|G7MFR||Chris||Lee o.t. Solent|
|M0SLL||Dave||Lee o.t. Solent|
|2E0LLD||Edwin||Lee o.t. Solent|
2E0WDR - Steve
Getting Started in 4m – a personal voyage
My initial interest in radio was to be able to operate HF on our yacht, with a view to being able to participate in the maritime mobile nets. I was already qualified to operate marine VHF, MF and HF, but with the decline of coast radio stations worldwide, the ability to legally operate on amateur bands presented a clear advantage. To facilitate this, I gained my Foundation and Intermediate licences and am working towards my Full. During this process, I discovered the UHF and VHF bands, for which my home location is ideal. I live at 400ft (145m) above sea level, in a relatively quiet RF environment, with a clear sea path towards the Solent, but only have a small garden, which does not lend itself so well to HF. I discovered the existence of 4m nets through a mention in Practical Wireless of the Blackmoor Vale Wednesday night net, centred on Bulbarrow Hill, on 70.425MHz. I initially made contact whilst mobile in Bovington with both mobile and handheld sets.
As a first set, I purchased a second hand Garex 4001, also known as the AKD or Spectrum 4001 and a Wouxun KG-UVD1P handheld. A contemporary review of the AKD 4001 can be found on page 21 in the June 1992 Practical Wireless https://worldradiohistory.com/UK/Practical/Wireless/90s/PW-1992-06.pdf . I experimented with a number of aerials, culminating in the use of a Moonraker 5/8 end wave, which had the advantage at my home QTH of the element being encased in fibreglass and capable of weather proofing with amalgamating tape – with the sea on 3 sides, this is effectively a high altitude marine environment. This is mounted at gutter height, which gives it some protection from southerly winds, but can be vulnerable to gales from other directions. For high wind conditions at home, I also have a ½ wave dipole in the loft and a 5/8 end wave, which can be suspended from a roach pole, in lieu of the rooftop antenna.
I first made contact with G3WIE in Sep 19, whilst afloat in Southampton, and was invited to join the Sunday morning 4m net, on 70.325MHz. Despite being surrounded on all sides by high buildings, and operation with an antenna about 1m above sea level, I managed to join in the Sunday net, with varying degrees of connectivity. An opinion was expressed that I should be able to join in from my home QTH, in the Purbeck Hills, so the challenge was set! Initially, reception was significantly better than being received, and being mobile, at the end of the lane was often more successful than transmitting from home. On both the boat and the car, a ¼ whip have proved successful. The next steps to improve transmissions from home were to install the 5/8 end wave, followed subsequently by a masthead pre-Amp and upgrading the Garex to the latest spec. I also installed a BHI digital sound processing speaker, which significantly reduces background noise and enables reception of weaker signals. My most recent addition to the setup has been a Pye A200 linear amplifier (thanks to Ian M6OVN), which adds about an S point to my signal strength. I am generally the westernmost operator on the Sunday morning 4m net. Over the course of these updates, I have progressed from signal reports of 4/4 to regular 5/7 to 5/9. Some of the net contacts have been particularly satisfying (even before fitting the amp), as I have successfully worked Hindhead, (108km), Chactonbury Rings (N of Worthing) (120 km) and Tonyrefail, just west of Pontypridd (146.5km). Two of the challenges of the 4m band are ducting and sporadic E. This can aid transmissions but can also lead to the inadvertent reception of broadcast stations from Eastern Europe / Russia. Temperature inversions and calm seas aid propagation over the water.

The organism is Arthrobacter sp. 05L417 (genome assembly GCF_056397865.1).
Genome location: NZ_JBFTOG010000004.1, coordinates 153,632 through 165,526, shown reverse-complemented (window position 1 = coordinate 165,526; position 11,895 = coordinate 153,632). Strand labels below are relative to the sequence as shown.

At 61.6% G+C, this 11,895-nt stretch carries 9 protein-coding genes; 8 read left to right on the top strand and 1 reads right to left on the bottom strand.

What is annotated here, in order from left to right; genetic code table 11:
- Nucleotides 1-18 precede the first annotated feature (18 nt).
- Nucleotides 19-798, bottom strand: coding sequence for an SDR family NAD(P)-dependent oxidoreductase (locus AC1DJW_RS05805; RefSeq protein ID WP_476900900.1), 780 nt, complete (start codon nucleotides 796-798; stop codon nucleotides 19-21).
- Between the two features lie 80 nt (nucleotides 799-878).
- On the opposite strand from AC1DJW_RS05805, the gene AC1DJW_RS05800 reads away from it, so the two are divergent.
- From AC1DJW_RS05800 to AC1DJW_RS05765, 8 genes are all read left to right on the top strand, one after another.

4m lives up to its reputation as the friendly band, and I have received encouragement and advice from amongst others G3WIE Chris, G3XUX Ted, G0GFD Keith, G1JRU Del, M6OVN Glyn, G0UZL Chris, G0ROJ Peter.
TNX and 73